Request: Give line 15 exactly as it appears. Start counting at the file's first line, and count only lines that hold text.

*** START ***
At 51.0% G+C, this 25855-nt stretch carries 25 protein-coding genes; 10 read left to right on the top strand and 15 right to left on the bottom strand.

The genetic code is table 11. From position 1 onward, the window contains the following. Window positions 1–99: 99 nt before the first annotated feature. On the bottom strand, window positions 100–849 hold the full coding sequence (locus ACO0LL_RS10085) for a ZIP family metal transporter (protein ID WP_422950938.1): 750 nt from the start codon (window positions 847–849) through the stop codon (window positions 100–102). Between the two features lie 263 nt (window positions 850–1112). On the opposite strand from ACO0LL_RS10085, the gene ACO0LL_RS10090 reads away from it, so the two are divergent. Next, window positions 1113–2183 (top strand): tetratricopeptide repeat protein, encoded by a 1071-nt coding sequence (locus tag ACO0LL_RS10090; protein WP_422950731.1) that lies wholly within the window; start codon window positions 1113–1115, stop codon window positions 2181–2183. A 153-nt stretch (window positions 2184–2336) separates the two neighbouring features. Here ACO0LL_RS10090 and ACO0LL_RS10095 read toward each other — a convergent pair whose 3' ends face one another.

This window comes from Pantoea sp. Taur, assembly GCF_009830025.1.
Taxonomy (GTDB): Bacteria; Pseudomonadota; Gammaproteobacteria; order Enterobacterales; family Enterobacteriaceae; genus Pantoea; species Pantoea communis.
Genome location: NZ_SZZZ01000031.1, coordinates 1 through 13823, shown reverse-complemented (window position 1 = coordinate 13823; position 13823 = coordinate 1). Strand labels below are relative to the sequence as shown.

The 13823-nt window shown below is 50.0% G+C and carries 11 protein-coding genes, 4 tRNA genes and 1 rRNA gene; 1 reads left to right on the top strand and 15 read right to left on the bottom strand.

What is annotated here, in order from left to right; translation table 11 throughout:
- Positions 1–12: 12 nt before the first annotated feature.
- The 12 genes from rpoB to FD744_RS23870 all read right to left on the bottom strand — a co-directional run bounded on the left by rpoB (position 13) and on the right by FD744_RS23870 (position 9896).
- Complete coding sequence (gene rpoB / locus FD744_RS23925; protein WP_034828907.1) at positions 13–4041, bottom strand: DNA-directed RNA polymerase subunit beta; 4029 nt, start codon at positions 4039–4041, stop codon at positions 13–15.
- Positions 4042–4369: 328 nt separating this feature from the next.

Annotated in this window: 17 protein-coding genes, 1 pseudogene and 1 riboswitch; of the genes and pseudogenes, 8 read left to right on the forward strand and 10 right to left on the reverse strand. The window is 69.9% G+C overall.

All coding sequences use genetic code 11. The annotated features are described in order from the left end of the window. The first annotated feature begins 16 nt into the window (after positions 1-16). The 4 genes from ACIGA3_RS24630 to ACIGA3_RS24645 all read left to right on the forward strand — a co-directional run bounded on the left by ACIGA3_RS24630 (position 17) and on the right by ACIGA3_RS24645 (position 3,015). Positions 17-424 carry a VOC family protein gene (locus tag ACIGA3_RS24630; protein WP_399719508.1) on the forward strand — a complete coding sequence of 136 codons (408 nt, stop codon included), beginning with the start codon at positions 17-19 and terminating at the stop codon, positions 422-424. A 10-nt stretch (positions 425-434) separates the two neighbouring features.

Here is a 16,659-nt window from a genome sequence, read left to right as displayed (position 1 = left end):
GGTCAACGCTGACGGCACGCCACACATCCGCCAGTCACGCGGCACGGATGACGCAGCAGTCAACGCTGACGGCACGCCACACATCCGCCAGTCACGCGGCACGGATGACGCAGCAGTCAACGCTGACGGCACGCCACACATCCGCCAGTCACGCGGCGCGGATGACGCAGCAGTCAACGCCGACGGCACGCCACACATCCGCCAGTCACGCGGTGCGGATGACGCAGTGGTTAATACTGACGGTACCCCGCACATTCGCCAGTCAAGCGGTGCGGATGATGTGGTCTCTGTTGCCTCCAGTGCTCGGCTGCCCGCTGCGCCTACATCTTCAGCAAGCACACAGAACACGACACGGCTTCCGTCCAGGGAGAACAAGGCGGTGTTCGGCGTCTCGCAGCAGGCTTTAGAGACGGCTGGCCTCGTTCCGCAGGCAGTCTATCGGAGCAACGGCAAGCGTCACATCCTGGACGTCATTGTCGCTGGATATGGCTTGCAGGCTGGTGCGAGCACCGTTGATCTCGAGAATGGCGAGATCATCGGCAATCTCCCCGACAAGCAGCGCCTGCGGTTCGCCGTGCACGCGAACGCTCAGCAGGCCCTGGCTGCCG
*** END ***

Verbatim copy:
GGTCAACGCTGACGGCACGCCACACATCCGCCAGTCACGCGGCACGGATGACGCAGCAGTCAACGCTGACGGCACGCCACACATCCGCCAGTCACGCGGCACGGATGACGCAGCAGTCAACGCTGACGGCACGCCACACATCCGCCAGTCACGCGGCGCGGATGACGCAGCAGTCAACGCCGACGGCACGCCACACATCCGCCAGTCACGCGGTGCGGATGACGCAGTGGTTAATACTGACGGTACCCCGCACATTCGCCAGTCAAGCGGTGCGGATGATGTGGTCTCTGTTGCCTCCAGTGCTCGGCTGCCCGCTGCGCCTACATCTTCAGCAAGCACACAGAACACGACACGGCTTCCGTCCAGGGAGAACAAGGCGGTGTTCGGCGTCTCGCAGCAGGCTTTAGAGACGGCTGGCCTCGTTCCGCAGGCAGTCTATCGGAGCAACGGCAAGCGTCACATCCTGGACGTCATTGTCGCTGGATATGGCTTGCAGGCTGGTGCGAGCACCGTTGATCTCGAGAATGGCGAGATCATCGGCAATCTCCCCGACAAGCAGCGCCTGCGGTTCGCCGTGCACGCGAACGCTCAGCAGGCCCTGGCTGCCG